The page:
Updated 08:43 AM EST, Sun, Dec 04, 2016
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Peru is NASA's Simulation Hub for Potato Growth on Mars

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Diverse Terrain Types on Mount Sharp, Mars
MOUNT SHARP, MARS - APRIL 10, 2015: In this handout provided by NASA/JPL-Caltech/MSSS A sweeping panorama combining 33 telephoto images into one Martian vista presents details of several types of terrain visible on Mount Sharp from a location along the route of NASA's Curiosity Mars rover. The component images were taken by the rover's Mast Camera on April 10, 2015. (Photo : NASA/JPL-Caltech/MSSS via Getty Images)

There might come a time when those visiting Mars could stay there and munch on some organically-grown Martian potatoes.

We're not even kidding.

NASA - CIP Partnership

NASA, in collaboration with Peru's International Potato Center (CIP), have begun a project that aims to test whether the country's potatoes have what it takes to grow on one of the most uninhabitable environments known to man -- the dry, arid landscape of Earth's red neighbor, Mars.

The experiment involves the cultivation of about 100 varieties of potatoes on about 200 pounds of soil from La Joya Pampas, one of the driest sectors of the Atacama Desert in southern Peru. According to the scientists who are participating in the experiment, the soil samples from the Atacama Desert are some of the closest they can get to accurately simulating the composition of the soil found on the Red Planet.

The soil samples will then be taken to a CIP laboratory in Lima, which will have additional equipment to further simulate the environment of Mars. This includes its atmosphere, which is mostly filled with carbon dioxide. Apart from these factors, the plants will also be exposed to significant levels of ultraviolet radiation.

In essence, the premise of the experiment is simple. If the Peruvian potatoes could grow in the simulated Martian environment, then there is a good possibility that they could also grow on the Red Planet itself.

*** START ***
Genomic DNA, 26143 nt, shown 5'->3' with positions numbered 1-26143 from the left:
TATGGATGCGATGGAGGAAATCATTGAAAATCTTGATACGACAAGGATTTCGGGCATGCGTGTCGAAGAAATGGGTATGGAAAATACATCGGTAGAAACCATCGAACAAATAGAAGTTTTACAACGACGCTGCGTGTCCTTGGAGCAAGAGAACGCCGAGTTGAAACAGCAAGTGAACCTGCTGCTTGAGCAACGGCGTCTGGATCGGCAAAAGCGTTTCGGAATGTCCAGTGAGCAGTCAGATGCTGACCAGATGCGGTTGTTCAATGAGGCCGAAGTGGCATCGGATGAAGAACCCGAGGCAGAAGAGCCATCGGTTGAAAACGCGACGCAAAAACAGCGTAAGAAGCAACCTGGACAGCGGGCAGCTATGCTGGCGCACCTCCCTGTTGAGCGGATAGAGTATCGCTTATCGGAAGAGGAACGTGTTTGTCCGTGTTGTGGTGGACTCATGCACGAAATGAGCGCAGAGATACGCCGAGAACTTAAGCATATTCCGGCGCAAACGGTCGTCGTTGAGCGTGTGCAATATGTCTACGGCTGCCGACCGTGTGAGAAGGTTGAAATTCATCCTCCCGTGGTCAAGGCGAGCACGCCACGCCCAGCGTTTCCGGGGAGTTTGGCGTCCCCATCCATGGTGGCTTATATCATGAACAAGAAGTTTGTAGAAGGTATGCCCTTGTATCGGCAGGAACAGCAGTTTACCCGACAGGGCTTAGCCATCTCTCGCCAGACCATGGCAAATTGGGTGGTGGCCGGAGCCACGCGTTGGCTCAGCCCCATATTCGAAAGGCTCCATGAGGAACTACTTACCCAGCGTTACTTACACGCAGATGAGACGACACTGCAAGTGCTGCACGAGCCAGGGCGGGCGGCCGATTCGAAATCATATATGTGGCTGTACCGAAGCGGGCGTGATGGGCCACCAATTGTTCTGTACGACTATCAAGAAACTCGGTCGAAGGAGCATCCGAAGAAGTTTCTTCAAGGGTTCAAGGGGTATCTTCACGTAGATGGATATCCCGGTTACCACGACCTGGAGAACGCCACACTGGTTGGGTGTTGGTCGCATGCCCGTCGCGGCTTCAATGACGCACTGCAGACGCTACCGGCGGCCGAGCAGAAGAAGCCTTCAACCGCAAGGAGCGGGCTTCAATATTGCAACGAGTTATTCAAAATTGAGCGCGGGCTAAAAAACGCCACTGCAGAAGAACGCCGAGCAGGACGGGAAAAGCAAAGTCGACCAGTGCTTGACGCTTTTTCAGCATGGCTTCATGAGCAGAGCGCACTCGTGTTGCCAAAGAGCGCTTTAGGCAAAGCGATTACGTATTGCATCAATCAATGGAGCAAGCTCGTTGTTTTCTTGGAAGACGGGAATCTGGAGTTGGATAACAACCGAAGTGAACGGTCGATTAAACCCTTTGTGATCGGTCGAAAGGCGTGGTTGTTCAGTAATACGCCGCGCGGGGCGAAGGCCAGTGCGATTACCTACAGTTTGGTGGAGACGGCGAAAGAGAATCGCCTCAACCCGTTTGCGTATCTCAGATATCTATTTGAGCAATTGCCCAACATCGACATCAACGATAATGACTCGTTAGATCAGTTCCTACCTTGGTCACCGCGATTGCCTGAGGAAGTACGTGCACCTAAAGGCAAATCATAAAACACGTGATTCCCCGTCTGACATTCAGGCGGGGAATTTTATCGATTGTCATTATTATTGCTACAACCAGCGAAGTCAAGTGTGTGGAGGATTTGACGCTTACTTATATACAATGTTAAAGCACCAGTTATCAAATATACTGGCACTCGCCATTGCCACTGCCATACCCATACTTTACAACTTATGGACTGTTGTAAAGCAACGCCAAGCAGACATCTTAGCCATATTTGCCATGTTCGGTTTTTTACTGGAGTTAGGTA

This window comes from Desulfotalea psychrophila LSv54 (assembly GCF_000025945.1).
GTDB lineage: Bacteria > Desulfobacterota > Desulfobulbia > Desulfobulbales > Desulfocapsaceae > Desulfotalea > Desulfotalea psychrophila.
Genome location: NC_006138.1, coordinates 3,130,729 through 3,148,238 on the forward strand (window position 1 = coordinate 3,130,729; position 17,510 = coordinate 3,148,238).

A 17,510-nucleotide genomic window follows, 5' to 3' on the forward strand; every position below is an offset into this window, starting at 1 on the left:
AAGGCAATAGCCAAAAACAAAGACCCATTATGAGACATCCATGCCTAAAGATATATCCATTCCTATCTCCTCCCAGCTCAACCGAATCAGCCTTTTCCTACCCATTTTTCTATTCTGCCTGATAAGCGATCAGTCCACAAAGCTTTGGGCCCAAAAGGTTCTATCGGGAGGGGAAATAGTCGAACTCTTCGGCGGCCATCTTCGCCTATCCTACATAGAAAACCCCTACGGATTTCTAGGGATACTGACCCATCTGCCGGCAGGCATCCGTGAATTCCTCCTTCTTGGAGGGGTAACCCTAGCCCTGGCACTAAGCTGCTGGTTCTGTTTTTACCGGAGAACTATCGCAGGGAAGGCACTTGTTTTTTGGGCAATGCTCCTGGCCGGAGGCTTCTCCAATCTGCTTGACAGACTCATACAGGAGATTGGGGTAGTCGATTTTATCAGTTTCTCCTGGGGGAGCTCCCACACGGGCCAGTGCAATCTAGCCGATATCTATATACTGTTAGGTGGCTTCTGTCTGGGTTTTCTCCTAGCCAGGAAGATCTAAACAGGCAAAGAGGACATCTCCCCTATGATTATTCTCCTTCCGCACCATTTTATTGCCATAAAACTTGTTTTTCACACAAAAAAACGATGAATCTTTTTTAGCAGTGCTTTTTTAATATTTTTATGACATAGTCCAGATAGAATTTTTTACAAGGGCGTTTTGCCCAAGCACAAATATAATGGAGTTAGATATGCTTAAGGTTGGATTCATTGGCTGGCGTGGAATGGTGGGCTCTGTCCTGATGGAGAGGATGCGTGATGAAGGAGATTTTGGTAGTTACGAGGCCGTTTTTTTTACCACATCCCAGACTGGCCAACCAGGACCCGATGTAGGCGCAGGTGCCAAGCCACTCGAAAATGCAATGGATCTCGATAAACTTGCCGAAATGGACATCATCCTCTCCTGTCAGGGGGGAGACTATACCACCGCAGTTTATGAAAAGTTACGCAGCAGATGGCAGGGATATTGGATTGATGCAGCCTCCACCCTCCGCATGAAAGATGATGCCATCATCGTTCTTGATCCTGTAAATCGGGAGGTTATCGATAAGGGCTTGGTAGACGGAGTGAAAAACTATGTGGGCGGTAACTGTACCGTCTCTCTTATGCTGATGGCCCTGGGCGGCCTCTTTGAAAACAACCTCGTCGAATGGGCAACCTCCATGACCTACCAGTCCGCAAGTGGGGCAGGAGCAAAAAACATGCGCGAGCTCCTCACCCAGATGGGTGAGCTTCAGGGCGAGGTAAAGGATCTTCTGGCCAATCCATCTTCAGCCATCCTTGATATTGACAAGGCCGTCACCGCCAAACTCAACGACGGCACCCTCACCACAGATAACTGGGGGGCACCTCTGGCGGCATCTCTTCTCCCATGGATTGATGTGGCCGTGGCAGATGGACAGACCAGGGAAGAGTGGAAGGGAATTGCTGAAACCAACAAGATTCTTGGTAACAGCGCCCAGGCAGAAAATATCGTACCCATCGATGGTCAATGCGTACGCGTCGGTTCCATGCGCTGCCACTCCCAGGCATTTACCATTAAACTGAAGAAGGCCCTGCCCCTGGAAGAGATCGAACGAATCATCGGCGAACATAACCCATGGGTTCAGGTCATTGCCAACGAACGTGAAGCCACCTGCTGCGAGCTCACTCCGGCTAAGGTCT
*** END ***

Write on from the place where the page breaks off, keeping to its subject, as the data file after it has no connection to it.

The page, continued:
Positive Predictions and Timeline

Julio Valdivia Silva, a Peruvian NASA astrobiologist, is confident that the experiment will render positive results, at least to some degree. Among the 100 varieties, about 40 of the potatoes come from the Andes mountains, while the others are genetically modified varieties that are designed to survive with little water.

"We're almost 100 percent certain that many of the selected potatoes will pass the tests," Valdivia said.

The selected tubers for the experiment have very high standards to keep. They must be able to grow in harsh conditions and be able to thrive and reproduce in large quantities as well. Of course, due to a number of the varieties being genetically modified to endure harsh climate conditions and to even resist viruses, there is a very good chance that the experiment will be a success.

As interesting as the experiment is, those whose imaginations have been captured by its ambitious concept will have to wait for some time before the results of the study are finalized.

"We'll have more concrete results in one or two years, Valdivia said.

NASA has recently been focusing a significant amount of its resources in an attempt to make the vast expanse of space more habitable for humans. Previously, scientists succeeded in growing lettuce from the International Space Station. Last month alone, astronauts were also able to grow the first flower in space.

 

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